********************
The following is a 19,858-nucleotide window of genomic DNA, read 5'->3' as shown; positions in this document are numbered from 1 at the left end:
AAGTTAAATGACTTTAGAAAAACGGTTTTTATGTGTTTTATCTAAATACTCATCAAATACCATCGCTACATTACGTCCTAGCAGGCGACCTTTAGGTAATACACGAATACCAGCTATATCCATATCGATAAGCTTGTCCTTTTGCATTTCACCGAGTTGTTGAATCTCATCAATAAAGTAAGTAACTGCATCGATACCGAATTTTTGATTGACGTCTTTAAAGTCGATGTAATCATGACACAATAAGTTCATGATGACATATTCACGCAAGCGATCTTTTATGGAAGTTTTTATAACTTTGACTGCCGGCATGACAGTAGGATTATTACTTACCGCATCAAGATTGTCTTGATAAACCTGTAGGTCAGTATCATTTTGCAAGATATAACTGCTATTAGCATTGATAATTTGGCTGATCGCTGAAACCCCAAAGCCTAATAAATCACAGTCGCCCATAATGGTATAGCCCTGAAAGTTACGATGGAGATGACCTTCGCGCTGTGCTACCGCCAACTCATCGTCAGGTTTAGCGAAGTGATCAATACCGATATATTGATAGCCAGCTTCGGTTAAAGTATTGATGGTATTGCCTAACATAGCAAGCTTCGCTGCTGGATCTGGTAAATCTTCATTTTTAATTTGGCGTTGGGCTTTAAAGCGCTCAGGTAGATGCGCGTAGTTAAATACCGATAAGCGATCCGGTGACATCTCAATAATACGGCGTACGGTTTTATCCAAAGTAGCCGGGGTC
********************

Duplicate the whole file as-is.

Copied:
The following is a 19,858-nucleotide window of genomic DNA, read 5'->3' as shown; positions in this document are numbered from 1 at the left end:
AAGTTAAATGACTTTAGAAAAACGGTTTTTATGTGTTTTATCTAAATACTCATCAAATACCATCGCTACATTACGTCCTAGCAGGCGACCTTTAGGTAATACACGAATACCAGCTATATCCATATCGATAAGCTTGTCCTTTTGCATTTCACCGAGTTGTTGAATCTCATCAATAAAGTAAGTAACTGCATCGATACCGAATTTTTGATTGACGTCTTTAAAGTCGATGTAATCATGACACAATAAGTTCATGATGACATATTCACGCAAGCGATCTTTTATGGAAGTTTTTATAACTTTGACTGCCGGCATGACAGTAGGATTATTACTTACCGCATCAAGATTGTCTTGATAAACCTGTAGGTCAGTATCATTTTGCAAGATATAACTGCTATTAGCATTGATAATTTGGCTGATCGCTGAAACCCCAAAGCCTAATAAATCACAGTCGCCCATAATGGTATAGCCCTGAAAGTTACGATGGAGATGACCTTCGCGCTGTGCTACCGCCAACTCATCGTCAGGTTTAGCGAAGTGATCAATACCGATATATTGATAGCCAGCTTCGGTTAAAGTATTGATGGTATTGCCTAACATAGCAAGCTTCGCTGCTGGATCTGGTAAATCTTCATTTTTAATTTGGCGTTGGGCTTTAAAGCGCTCAGGTAGATGCGCGTAGTTAAATACCGATAAGCGATCCGGTGACATCTCAATAATACGGCGTACGGTTTTATCCAAAGTAGCCGGGGTC